Ever since cognitive deficit disorders such as ADHD became recognised, tools to assist those affected by these conditions have remained largely unchanged. Archaic methods like physical calendars, written reminders and verbal repetition have been the tools most commonly available to help children and adults gain a sense of routine and order.
While families can do their utmost to carry on using these tools, in a school environment these become hugely impractical. Teachers at the vast majority of schools don’t have the capacity to refer to, and update, physical calendars, while verbal reminders are often forgotten, and can become frustrating in a hectic school environment. The inability to adhere to these limited tools can lead to confusion and frustration, resulting in the child being deemed ‘disruptive’ and leading to isolation or suspension, while they ‘calm down’. Fortunately, specifically designed technologies are finally catching up. While traditionally, teachers used to view technology in the classroom as an unnecessary distraction, companies are now creating tools that can be used to improve the lives of children affected by cognitive deficit disorders, giving them fair access to education, transforming the thinking around technology from a ‘nuisance’, into a vital classroom tool.
One of the key benefits that assistive technology apps can bring to those affected by cognitive deficit disorders, is the fact that they collate all of the essential reminders that people come to rely on, bringing them into one place which can be accessed whenever and wherever. For example, if a child with ADHD is meant to go to football practice, they would typically see a written note about this in their calendar, while their parent might verbally remind them to take their kit as they leave the house. An app can put all of these details into one simple and straightforward reminder, such as a calendar alert that goes off on the child’s phone, smartwatch or tablet, along with an image, note and/or vibration, reminding them to take their kit.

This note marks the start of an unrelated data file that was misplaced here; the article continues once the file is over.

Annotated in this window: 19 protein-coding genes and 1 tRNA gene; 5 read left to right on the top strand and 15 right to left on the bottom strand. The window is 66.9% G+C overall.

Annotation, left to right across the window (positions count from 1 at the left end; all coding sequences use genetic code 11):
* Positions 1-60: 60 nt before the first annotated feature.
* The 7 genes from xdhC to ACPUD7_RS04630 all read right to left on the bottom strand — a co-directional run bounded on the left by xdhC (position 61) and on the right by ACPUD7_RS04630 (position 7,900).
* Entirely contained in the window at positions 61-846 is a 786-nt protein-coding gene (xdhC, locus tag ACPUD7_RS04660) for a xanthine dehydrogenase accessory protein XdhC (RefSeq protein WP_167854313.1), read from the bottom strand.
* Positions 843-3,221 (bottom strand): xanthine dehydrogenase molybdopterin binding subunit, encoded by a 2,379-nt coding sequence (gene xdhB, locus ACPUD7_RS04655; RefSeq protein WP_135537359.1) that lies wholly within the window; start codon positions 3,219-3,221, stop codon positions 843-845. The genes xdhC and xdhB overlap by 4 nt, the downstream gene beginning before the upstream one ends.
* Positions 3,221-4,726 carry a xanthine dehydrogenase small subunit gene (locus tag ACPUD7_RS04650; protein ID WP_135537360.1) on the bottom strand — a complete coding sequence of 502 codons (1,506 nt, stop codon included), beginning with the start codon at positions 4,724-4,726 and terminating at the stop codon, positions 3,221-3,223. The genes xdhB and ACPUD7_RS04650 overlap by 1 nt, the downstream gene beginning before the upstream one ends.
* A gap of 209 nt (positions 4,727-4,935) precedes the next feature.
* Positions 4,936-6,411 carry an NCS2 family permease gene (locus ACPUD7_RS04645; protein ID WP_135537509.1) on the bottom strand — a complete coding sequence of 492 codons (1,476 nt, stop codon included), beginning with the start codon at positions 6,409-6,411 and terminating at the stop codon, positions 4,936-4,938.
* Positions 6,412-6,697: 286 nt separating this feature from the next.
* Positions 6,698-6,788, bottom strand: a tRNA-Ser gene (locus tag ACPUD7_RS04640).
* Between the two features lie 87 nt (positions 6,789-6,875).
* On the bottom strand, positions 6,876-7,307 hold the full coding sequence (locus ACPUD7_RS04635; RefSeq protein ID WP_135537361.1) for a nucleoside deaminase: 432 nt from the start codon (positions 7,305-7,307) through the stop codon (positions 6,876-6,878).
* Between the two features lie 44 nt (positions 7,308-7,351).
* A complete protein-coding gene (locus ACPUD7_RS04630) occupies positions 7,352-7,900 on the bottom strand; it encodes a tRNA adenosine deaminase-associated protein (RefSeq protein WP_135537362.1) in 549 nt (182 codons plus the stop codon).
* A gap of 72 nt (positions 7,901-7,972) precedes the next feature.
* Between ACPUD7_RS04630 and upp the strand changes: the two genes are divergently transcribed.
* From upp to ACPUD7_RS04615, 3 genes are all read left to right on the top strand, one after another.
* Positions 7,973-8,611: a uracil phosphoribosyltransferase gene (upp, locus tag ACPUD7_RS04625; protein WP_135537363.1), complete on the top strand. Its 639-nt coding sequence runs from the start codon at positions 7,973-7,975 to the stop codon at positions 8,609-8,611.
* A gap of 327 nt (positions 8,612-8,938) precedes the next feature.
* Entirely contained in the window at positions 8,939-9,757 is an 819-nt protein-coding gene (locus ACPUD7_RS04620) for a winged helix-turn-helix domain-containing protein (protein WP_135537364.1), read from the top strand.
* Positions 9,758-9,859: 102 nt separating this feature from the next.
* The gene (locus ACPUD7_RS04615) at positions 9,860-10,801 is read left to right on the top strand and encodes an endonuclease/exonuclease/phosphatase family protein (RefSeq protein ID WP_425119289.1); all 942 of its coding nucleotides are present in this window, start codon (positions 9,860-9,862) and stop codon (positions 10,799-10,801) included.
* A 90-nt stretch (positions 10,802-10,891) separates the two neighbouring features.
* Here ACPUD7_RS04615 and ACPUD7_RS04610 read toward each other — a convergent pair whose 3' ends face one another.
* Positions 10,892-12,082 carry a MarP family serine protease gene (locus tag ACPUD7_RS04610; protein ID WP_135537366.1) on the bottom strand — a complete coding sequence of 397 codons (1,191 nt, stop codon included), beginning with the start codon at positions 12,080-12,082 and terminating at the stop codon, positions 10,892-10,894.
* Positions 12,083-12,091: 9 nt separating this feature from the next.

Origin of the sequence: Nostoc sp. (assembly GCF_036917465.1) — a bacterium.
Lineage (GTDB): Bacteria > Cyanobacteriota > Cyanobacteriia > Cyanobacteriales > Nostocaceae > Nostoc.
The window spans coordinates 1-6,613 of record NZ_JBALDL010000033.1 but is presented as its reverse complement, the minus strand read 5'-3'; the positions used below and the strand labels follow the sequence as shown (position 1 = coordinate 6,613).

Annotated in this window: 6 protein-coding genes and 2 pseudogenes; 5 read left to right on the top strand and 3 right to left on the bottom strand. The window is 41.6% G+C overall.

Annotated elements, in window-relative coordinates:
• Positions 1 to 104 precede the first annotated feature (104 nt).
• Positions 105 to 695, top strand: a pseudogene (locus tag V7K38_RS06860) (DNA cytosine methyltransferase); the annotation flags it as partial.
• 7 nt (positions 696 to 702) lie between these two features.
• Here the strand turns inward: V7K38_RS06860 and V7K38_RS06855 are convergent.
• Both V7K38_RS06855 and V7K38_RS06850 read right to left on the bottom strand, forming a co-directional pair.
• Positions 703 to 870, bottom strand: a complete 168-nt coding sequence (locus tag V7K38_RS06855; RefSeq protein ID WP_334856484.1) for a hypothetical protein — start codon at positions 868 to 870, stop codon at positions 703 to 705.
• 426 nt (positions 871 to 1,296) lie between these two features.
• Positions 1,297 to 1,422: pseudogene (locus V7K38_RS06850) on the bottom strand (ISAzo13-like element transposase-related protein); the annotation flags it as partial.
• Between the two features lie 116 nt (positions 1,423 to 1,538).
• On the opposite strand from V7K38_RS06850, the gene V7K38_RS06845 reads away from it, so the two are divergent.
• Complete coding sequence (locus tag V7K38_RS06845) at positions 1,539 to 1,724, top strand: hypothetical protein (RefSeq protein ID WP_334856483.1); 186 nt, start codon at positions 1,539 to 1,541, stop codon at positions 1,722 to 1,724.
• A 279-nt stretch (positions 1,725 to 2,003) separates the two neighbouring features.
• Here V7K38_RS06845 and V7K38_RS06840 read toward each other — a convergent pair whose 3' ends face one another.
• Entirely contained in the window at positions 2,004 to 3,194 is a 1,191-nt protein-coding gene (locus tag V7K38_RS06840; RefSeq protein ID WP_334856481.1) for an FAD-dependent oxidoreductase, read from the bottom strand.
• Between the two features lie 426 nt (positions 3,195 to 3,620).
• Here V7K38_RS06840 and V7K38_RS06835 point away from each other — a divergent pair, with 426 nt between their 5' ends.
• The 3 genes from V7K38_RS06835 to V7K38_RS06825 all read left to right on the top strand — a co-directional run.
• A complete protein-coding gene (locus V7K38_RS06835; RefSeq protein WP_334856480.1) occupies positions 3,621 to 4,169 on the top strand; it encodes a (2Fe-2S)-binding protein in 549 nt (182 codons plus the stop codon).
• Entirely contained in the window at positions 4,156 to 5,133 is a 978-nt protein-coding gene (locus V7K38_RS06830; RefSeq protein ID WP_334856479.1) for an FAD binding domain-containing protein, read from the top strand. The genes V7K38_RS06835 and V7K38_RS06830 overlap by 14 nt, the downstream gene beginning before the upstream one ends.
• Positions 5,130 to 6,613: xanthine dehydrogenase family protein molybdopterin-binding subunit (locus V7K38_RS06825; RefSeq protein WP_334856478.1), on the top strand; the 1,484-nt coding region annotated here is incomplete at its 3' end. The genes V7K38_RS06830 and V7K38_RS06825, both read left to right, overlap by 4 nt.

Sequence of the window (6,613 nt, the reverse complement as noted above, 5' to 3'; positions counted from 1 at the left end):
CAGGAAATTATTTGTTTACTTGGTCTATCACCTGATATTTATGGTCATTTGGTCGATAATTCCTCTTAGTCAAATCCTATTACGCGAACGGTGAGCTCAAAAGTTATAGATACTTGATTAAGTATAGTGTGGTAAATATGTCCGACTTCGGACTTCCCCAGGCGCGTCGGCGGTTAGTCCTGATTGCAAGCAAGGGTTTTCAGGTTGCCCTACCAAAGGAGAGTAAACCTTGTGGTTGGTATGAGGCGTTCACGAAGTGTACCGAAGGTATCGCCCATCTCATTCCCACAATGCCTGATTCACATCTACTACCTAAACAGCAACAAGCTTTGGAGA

One of the key benefits that assistive technology apps can bring to those affected by cognitive deficit disorders, is the fact that they collate all of the essential reminders that people come to rely on.
This streamlines the process, saves time for the child and reduces the stresses of everyday life. Additionally, the beauty of technology is that it can be personalised and adapted, answering the very unique and specific needs of the person with the cognitive deficit disorder, as well as their family, who are typically in charge of arranging reminders and establishing routine. Each reminder, note and schedule can be modified to suit the child’s preferences and learning methods, whether those are auditory, visual, sensory, or a combination of these elements.
Another vital benefit that technology designed for those with ADHD has, can be seen in the classroom. A technological solution is incredibly discreet. If a child with ADHD becomes distracted in a school environment, all they need to do is consult their smartwatch or phone in order to re-centre themselves. While this is indisputably useful in day-to-day school life, this discretion and ease becomes indispensable during major transitions, whether starting at a new school, entering a new phase of education or being in any unfamiliar environment. Even the smallest changes can cause a child with a cognitive deficit disorder to become distracted, meaning that they need a quick solution to help them readjust to the environment and continue studying. A failure to find such a solution can, unfortunately, result in stigma, alienation and isolation of the child from their peers. Subtle and unobtrusive technologies can prevent this from happening, encouraging children with cognitive deficit disorders to interact more, boosting their confidence and enabling them to form lasting friendships.
A technological solution for cognitive deficit disorders means that the person’s routine and schedule is in theirs and their family’s hands. It prevents them from being classified as ‘disruptive’ by teachers, or ‘different’ by peers. It allows them to get the most out of their hobbies, interests, and mostly importantly, their education.